"Black Eyed Peas" and Michelle Yeoh support brighter future for children after the tsunami

Published on 15 March 2005

Banda Aceh Singer will.i.am of the famed U.S. hip-hop group Black Eyed Peas and Malaysian movie star Michelle Yeoh visit Aceh to learn first-hand about the plight of children in this tsunami-devastated region and support WFP in its efforts to deliver food to survivors.

"BLACK EYED PEAS" AND MICHELLE YEOH SUPPORT BRIGHTER FUTURE FOR CHILDREN AFTER THE TSUNAMI

BANDA ACEH - Singer will.i.am of the famed U.S. hip-hop group Black Eyed Peas and Malaysian movie star Michelle Yeoh are visiting Aceh today to learn first-hand about the plight of children in this tsunami-devastated region and support the United Nations World Food Programme in its efforts to deliver food to survivors.

The artists, along with Nori Abdullah, daughter of the Prime Minister of Malaysia, and Malaysia's Special Envoy for Tsunami Relief Ambassador Razali Ismael, are making a one-day visit to Aceh for the Force of Nature Foundation (FON). A Malaysia-based nonprofit organization established in the wake of the tsunami, FON is staging a benefit concert at Kuala Lumpur's Stadium Putra on 18 March.

The FON delegation took part in a WFP distribution of fortified biscuits at Tanjung Selamat Primary School, in the Banda Aceh area of Darussalam, which was devastated when the giant waves hit the city on 26 December.

The 200 schoolchildren, some of them tsunami orphans, performed a traditional Acehnese dance for the celebrity visitors and sang a song about the tragedy the people had suffered and their desire to start a new life. Virtually every family living on the coastline of Aceh lost relatives in the natural disaster, the worst in living memory.

"I am a Force of Nature," shouted the schoolchildren after musical coaching by Yeoh, star of the acclaimed film "Crouching Tiger, Hidden Dragon," and will.i.am. The children also sang the Indonesian version of "Happy Birthday" to will.i.am, who turned 30 today.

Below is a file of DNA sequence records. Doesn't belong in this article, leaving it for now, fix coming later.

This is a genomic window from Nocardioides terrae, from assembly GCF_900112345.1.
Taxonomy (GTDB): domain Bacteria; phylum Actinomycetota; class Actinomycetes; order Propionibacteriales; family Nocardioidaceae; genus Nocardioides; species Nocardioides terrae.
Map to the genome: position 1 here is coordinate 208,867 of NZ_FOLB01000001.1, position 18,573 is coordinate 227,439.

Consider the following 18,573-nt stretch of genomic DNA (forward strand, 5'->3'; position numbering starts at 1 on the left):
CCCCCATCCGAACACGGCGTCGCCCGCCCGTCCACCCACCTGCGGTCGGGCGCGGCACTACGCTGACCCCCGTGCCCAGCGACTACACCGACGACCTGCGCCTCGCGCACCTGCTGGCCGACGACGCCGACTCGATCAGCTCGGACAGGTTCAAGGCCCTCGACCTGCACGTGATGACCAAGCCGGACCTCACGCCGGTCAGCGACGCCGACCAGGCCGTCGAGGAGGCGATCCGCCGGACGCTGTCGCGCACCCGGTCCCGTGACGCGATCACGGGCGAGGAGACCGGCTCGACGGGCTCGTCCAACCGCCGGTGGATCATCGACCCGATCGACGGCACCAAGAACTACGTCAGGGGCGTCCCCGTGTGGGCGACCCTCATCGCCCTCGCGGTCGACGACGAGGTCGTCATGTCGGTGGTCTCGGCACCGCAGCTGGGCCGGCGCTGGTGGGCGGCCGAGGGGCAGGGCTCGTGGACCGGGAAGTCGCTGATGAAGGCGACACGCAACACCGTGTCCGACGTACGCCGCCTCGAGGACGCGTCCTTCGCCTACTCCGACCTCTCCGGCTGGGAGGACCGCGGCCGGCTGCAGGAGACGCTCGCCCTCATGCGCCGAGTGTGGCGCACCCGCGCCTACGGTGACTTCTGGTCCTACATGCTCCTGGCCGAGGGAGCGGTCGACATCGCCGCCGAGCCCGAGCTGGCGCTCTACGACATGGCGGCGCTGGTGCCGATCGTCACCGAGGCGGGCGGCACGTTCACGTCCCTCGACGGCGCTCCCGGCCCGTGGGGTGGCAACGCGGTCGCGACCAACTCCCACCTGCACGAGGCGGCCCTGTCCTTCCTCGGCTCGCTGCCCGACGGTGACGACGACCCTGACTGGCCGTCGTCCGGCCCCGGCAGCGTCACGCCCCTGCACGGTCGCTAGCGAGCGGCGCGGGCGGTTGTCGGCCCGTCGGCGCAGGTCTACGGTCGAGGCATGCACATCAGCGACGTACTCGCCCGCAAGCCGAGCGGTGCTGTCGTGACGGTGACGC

"We are happy with the visit of public figures who can bring worldwide attention to the overwhelming needs of this region. As they see for themselves the scale of the devastation, they will be able to help us to spread this message to the world," said Mohamed Saleheen, WFP's Country Director in Indonesia, who accompanied the FON delegation.

Saleheen underlined that school feeding programmes provide a powerful incentive for parents to send their children back to school. Every day they are in school, the children get a nutritious meal that builds their health and allows them to concentrate on learning.

He added that the visit of will.i.am and Yeoh coincides with provincial-level Indonesian Government discussions underway in Banda Aceh to develop school feeding and maternal child health activities in partnership with WFP. Saleheen emphasized that school feeding has enormous value as a means of stabilizing traumatized children and bolstering household food security for families who lost everything in the disaster.

The delegation met with Aceh's acting Governor, Azwar Abubakar, and humanitarian workers to discuss how Force of Nature can best contribute to reconstruction efforts in Aceh. They also visited an internally displaced persons (IDP) camp, run by the NGO Mercy Malaysia, where they participated in a WFP food distribution. The FON group then traveled to the coastal village of Lampuuk, where a mosque is the only building standing in the midst of a vast landscape of destruction.

The March 18 benefit will feature other top international and regional artists such as the Backstreet Boys, Boyz II Men, Lauryn Hill and Wyclef Jean. All profits from the show will go toward long-term reconstruction efforts in tsunami-affected countries.

Organizers hope that the Force of Nature visit to Aceh and the concert in Kuala Lumpur will remind people around the world that the relief effort here is far from over, and that the human spirit and the bonds of friendship are stronger "Forces of Nature" than the December 26 tsunami.

The needs are immense. An assessment survey by aid agencies including WFP found that more than 970 schools in Indonesia were destroyed by the earthquake and the tsunami, leaving almost 180,000 school children without the means to continue their education. Rebuilding their lives and giving them hope for the future will take years of concerted work.

WFP is the world's largest humanitarian agency; each year, WFP provides food aid to an average of 90 million people, including 56 million hungry children, in more than 80 countries.

WFP Global School Feeding Campaign -- As the largest provider of nutritious meals to poor school children, WFP has launched a global campaign aimed at ensuring the world's 300 million undernourished children are educated.

For more information please contact: (email address: firstname.lastname@wfp.org):

Inigo Alvarez,
WFP Indonesia

Mob: + 62 811864415

Heather Hill,
WFP/Thailand

Mob: +66 1701 9208,

Mobile + 662 659 8690

Trevor Rowe,
WFP New York

Mob: +1 646 8241112,

office: +1 212 963 5196

email: rowe@un.org

Gregory Barrow,
WFP/London,

Tel. +44-20-75929292,

Mob. +44-7968-008474

Christiane Berthiaume,
WFP/Geneva,

Tel. +41-22-9178564,

Mob. +41-79-2857304

Bettina Luescher,
WFP/Berlin

Tel +49-30-2061490,

Mob. +49-170-9039479

Brenda Barton,
WFP Rome

Mob: +39 347 2582217,

email: Brenda.Barton@wfp.org